The EU Contest "sort of proofed my capabilities as a future software and hardware engineer in an international framework. After the contest it was really clear for me that I had to continue in this direction, to improve my robot, to do many other interesting projects, and to think not only as a Dutch citizen, but also as a European one. The prize I won at the EU Contest gave me the financial possibilities to buy the necessary tools and components to realise this dream, to work out the concepts and to find some completely new and possibly important theories".

George Albanis (GR)

He won a Third Prize and the ISEF travel award to Louisville (Kentucky) at Helsinki 1996. He presented a project alongside with Despina Scholidou, whose title was "Boundaries and Stellar Content of the LH52 and LH53 Associations".

The project was later improved by utilising more sophisticated techniques and software packages. The original research tackled star counts, and the results of the additions will "make sure that the outcome of the spectroscopic analysis and the star counts were right. Apart from that, I searched for more information about the Large Magellanic Cloud on the Internet". The Large Magellanic Cloud, or LMC, is the nearest galaxy to the Milky Way but less than one tenth as massive.

Many memories come back whenever Helsinki is mentioned to him: "some of the funniest moments happened during those informal gatherings organised in our hotel rooms at night. Even though we were all exhausted after a busy day, we would all be in the mood for dancing, singing, and chattering. I miss my conversations with Aida Omerovic, from Norway, and with the members of the Irish team" (Patricia Lyne - Rowena Mooney - Elsie O'Sullivan: "Analysys of Indigenous Irish Strains of the Honeybee" (IRL). Third Prize at Helsinki 1996 and ISEF Travel Award to Louisville, Kentucky).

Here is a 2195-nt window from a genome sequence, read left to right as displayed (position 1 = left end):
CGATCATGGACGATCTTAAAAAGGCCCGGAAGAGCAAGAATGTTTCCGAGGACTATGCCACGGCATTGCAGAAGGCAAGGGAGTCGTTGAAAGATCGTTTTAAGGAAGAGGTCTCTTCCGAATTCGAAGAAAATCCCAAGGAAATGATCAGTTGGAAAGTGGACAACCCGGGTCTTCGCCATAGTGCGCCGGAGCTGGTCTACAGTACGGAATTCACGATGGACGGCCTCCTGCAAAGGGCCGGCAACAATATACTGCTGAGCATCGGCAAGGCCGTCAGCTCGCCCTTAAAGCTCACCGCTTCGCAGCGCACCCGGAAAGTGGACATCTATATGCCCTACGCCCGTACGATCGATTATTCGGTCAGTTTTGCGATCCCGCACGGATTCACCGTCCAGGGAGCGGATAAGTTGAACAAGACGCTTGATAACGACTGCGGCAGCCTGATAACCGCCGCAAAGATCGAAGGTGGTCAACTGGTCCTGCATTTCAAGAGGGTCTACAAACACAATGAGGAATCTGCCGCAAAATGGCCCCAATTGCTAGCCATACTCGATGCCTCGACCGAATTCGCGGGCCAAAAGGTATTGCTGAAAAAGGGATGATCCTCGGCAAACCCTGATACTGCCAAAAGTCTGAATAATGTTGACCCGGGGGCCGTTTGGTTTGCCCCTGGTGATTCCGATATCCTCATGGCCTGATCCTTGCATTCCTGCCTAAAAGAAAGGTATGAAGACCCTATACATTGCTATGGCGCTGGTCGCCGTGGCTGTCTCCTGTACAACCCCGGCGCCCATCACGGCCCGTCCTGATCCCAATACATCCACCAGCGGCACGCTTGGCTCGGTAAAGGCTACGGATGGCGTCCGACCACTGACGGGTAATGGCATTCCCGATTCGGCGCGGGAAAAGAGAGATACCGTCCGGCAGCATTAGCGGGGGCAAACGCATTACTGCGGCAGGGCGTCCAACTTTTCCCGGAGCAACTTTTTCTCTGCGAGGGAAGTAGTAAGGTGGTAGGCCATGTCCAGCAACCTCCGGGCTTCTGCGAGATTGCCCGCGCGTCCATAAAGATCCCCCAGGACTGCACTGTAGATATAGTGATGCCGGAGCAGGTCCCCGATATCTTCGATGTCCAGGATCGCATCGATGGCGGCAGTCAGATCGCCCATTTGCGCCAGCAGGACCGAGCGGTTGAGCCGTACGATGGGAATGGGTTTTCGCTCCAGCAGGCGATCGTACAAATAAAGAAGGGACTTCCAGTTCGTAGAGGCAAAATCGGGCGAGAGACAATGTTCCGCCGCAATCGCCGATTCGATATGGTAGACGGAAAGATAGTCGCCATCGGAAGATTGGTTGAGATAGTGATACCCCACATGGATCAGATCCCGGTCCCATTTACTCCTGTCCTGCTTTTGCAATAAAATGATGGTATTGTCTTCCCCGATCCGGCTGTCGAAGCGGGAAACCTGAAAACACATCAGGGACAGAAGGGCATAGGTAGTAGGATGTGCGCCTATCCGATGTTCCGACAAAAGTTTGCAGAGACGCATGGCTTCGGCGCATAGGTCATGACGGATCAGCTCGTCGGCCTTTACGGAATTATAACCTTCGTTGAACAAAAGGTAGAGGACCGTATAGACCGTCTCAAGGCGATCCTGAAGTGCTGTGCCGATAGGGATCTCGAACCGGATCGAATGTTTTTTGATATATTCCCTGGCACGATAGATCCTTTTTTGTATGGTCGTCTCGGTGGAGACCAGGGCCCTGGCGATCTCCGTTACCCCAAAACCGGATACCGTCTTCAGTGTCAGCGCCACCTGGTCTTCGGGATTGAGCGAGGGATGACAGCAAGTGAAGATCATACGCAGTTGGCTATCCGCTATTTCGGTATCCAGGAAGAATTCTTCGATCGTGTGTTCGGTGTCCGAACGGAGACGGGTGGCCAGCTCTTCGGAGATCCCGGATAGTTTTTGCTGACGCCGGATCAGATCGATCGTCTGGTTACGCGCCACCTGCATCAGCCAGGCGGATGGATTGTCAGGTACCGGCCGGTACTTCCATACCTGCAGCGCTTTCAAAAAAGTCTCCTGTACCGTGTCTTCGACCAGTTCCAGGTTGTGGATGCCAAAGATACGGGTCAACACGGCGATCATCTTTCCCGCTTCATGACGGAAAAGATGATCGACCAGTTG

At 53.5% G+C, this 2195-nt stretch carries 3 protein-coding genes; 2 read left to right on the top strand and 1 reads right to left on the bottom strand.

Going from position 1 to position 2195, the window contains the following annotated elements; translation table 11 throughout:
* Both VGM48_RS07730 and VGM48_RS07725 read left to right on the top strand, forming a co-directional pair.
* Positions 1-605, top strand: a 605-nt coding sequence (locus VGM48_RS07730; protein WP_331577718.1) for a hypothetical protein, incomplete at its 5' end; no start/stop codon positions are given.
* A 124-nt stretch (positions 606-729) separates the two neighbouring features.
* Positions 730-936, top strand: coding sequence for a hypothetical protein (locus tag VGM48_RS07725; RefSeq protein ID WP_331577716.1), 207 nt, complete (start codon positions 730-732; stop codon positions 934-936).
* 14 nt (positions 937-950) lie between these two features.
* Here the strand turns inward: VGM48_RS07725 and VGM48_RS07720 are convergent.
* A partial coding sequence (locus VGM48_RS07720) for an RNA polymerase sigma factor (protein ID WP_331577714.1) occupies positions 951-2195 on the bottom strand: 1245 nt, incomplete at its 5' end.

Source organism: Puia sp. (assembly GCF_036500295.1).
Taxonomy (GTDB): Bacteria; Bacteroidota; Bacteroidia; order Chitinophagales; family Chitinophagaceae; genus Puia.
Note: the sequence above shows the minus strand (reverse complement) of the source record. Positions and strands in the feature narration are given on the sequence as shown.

George is currently studying electrical engineering and computer hardware at the National Technical University of Athens. He intends to specialise in the field of telecommunications, and he has already applied for a CERN's (European Organisation for Nuclear Research) summer programme dealing with accelerator theory, beam dynamics, and hardware.

He describes the experience of participating in the EU Contest as "a springboard for me to pursue a scientific career. It made me understand that I could not be happy and satisfied with my life unless I worked on scientific and technological projects". He therefore realised the value of creative teamwork all over the European Union and beyond and, according to him "this is the only way to drive forward European science and technology in the near future". He believes that the EU Contest for Young Scientists makes every participant realise that, above all, "we are Europeans. Which is something to be proud of -as one of my Irish friends' mother used to say-. We should all try to do our best in order to achieve technological progress in Europe".

Emil Laslo (H)

Second Prize at Helsinki 1996 for his project on a "Braille Display".
He remembers well that "a group of children from a kindergarten or primary school came to visit our exhibition and literally invaded the exhibition hall in a matter of minutes. I was a bit worried then because I thought I would not be able to explain my project to them. I assumed they could not speak English, therefore I decided that the best thing I could do was to explain my project to their adult escorts and show them round my models, pictures and video.
However, it did not happen this way. To my surprise, the little kids eagerly gathered at my exhibit and began asking numerous questions, and all in English!

After the EU Contest, he started his degree at the Technical University of Budapest. He has recently founded his own company, related to the Internet and web sites design. He is in charge of producing the web pages of the Hungarian Association for Innovation, which is the institution that runs the National Competitions that give access to the EU Contest for Young Scientists.

Amongst other fields, Laslo's company deals with both the technical and the marketing aspects of computer and security system design .